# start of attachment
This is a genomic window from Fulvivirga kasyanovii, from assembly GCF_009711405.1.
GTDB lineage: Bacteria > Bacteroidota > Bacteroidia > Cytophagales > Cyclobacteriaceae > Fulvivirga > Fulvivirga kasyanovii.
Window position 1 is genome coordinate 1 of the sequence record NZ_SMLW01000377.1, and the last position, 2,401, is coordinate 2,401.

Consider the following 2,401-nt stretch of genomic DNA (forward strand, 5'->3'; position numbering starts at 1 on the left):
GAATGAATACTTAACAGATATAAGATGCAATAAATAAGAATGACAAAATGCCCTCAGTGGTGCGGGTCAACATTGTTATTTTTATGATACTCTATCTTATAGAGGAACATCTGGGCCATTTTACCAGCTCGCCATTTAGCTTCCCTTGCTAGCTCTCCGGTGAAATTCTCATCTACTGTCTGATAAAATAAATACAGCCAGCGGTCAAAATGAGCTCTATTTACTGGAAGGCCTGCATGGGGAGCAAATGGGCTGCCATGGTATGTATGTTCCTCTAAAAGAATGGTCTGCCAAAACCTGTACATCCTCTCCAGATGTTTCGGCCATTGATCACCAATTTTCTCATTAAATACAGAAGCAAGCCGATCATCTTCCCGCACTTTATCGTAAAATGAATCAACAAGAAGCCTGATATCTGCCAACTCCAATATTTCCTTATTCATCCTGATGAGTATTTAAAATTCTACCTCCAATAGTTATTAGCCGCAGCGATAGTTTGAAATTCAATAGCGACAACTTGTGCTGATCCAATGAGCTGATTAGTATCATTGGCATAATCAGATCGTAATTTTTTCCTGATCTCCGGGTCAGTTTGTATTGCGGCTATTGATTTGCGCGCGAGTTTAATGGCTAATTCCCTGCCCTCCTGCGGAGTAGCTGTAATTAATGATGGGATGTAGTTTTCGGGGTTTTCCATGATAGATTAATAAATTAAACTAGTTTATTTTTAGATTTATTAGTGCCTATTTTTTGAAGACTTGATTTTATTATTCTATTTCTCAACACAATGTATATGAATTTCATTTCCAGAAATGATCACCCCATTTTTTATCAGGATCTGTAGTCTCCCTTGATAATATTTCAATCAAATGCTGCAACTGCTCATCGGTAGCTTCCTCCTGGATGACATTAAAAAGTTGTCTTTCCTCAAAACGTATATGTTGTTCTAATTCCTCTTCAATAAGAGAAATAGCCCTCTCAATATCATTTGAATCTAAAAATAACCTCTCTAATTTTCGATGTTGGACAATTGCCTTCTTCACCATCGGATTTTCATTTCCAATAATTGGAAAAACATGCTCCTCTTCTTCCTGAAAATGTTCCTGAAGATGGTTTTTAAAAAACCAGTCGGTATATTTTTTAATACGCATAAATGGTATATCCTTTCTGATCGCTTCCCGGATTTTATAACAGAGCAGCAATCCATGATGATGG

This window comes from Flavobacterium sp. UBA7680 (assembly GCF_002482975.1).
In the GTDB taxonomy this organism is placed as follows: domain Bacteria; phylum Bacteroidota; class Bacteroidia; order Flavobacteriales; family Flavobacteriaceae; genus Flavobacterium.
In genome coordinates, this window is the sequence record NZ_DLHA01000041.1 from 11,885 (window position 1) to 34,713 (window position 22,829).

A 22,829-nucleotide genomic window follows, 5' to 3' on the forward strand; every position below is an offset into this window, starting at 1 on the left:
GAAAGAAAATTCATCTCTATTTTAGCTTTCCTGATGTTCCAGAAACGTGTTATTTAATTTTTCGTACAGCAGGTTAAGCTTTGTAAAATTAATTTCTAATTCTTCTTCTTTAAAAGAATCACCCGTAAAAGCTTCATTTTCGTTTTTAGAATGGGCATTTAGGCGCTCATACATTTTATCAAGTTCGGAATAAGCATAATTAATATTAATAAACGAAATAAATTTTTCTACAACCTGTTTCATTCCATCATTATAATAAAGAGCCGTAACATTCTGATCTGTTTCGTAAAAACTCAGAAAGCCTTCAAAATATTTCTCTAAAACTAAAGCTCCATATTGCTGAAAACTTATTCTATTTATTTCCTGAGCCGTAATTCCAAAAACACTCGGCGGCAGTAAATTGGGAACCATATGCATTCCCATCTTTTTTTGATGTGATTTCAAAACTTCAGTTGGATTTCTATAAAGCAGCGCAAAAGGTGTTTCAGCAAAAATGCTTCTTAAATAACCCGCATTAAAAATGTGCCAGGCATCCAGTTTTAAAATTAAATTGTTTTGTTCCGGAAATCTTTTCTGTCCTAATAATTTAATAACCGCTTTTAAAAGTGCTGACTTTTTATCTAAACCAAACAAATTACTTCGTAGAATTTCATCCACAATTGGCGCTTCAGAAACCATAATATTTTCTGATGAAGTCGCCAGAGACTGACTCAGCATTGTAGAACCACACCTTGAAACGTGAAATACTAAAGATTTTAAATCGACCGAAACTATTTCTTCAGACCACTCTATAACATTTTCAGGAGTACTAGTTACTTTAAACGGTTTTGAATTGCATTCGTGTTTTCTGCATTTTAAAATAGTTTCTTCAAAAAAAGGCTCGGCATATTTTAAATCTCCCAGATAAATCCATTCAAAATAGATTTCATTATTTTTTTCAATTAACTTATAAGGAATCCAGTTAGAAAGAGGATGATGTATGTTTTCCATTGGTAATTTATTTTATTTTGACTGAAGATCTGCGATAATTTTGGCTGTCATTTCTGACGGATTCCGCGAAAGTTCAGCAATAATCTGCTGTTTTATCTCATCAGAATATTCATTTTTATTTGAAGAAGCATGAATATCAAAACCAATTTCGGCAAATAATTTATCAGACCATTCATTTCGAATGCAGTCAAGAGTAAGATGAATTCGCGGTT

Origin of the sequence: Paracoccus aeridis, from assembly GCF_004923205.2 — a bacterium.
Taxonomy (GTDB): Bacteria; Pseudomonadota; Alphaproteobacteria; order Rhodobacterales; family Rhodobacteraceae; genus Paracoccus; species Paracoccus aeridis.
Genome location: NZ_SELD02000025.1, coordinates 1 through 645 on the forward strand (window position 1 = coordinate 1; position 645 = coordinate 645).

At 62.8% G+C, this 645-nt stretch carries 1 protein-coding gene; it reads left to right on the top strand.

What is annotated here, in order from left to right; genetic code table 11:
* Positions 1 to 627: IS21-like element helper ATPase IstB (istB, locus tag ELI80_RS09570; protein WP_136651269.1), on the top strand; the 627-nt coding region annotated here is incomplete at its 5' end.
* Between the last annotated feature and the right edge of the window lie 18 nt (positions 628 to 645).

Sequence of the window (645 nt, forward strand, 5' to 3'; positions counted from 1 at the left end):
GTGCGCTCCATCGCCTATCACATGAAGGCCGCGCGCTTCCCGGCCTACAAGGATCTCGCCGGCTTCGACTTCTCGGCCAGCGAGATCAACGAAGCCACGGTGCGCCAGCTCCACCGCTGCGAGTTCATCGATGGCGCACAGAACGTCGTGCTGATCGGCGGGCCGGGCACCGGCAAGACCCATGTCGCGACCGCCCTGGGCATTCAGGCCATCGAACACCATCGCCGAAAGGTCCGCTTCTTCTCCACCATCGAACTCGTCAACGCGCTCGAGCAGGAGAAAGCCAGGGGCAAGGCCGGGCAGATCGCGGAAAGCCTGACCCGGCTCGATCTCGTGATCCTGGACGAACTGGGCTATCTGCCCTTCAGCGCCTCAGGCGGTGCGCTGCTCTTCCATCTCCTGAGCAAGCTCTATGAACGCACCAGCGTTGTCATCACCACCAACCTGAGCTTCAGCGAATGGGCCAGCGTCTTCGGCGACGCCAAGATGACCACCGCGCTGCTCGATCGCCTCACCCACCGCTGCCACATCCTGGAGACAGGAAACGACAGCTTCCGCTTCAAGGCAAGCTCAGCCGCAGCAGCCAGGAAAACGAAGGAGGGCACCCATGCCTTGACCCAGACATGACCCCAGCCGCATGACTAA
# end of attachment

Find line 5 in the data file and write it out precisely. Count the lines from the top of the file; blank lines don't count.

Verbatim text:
GAATGAATACTTAACAGATATAAGATGCAATAAATAAGAATGACAAAATGCCCTCAGTGGTGCGGGTCAACATTGTTATTTTTATGATACTCTATCTTATAGAGGAACATCTGGGCCATTTTACCAGCTCGCCATTTAGCTTCCCTTGCTAGCTCTCCGGTGAAATTCTCATCTACTGTCTGATAAAATAAATACAGCCAGCGGTCAAAATGAGCTCTATTTACTGGAAGGCCTGCATGGGGAGCAAATGGGCTGCCATGGTATGTATGTTCCTCTAAAAGAATGGTCTGCCAAAACCTGTACATCCTCTCCAGATGTTTCGGCCATTGATCACCAATTTTCTCATTAAATACAGAAGCAAGCCGATCATCTTCCCGCACTTTATCGTAAAATGAATCAACAAGAAGCCTGATATCTGCCAACTCCAATATTTCCTTATTCATCCTGATGAGTATTTAAAATTCTACCTCCAATAGTTATTAGCCGCAGCGATAGTTTGAAATTCAATAGCGACAACTTGTGCTGATCCAATGAGCTGATTAGTATCATTGGCATAATCAGATCGTAATTTTTTCCTGATCTCCGGGTCAGTTTGTATTGCGGCTATTGATTTGCGCGCGAGTTTAATGGCTAATTCCCTGCCCTCCTGCGGAGTAGCTGTAATTAATGATGGGATGTAGTTTTCGGGGTTTTCCATGATAGATTAATAAATTAAACTAGTTTATTTTTAGATTTATTAGTGCCTATTTTTTGAAGACTTGATTTTATTATTCTATTTCTCAACACAATGTATATGAATTTCATTTCCAGAAATGATCACCCCATTTTTTATCAGGATCTGTAGTCTCCCTTGATAATATTTCAATCAAATGCTGCAACTGCTCATCGGTAGCTTCCTCCTGGATGACATTAAAAAGTTGTCTTTCCTCAAAACGTATATGTTGTTCTAATTCCTCTTCAATAAGAGAAATAGCCCTCTCAATATCATTTGAATCTAAAAATAACCTCTCTAATTTTCGATGTTGGACAATTGCCTTCTTCACCATCGGATTTTCATTTCCAATAATTGGAAAAACATGCTCCTCTTCTTCCTGAAAATGTTCCTGAAGATGGTTTTTAAAAAACCAGTCGGTATATTTTTTAATACGCATAAATGGTATATCCTTTCTGATCGCTTCCCGGATTTTATAACAGAGCAGCAATCCATGATGATGG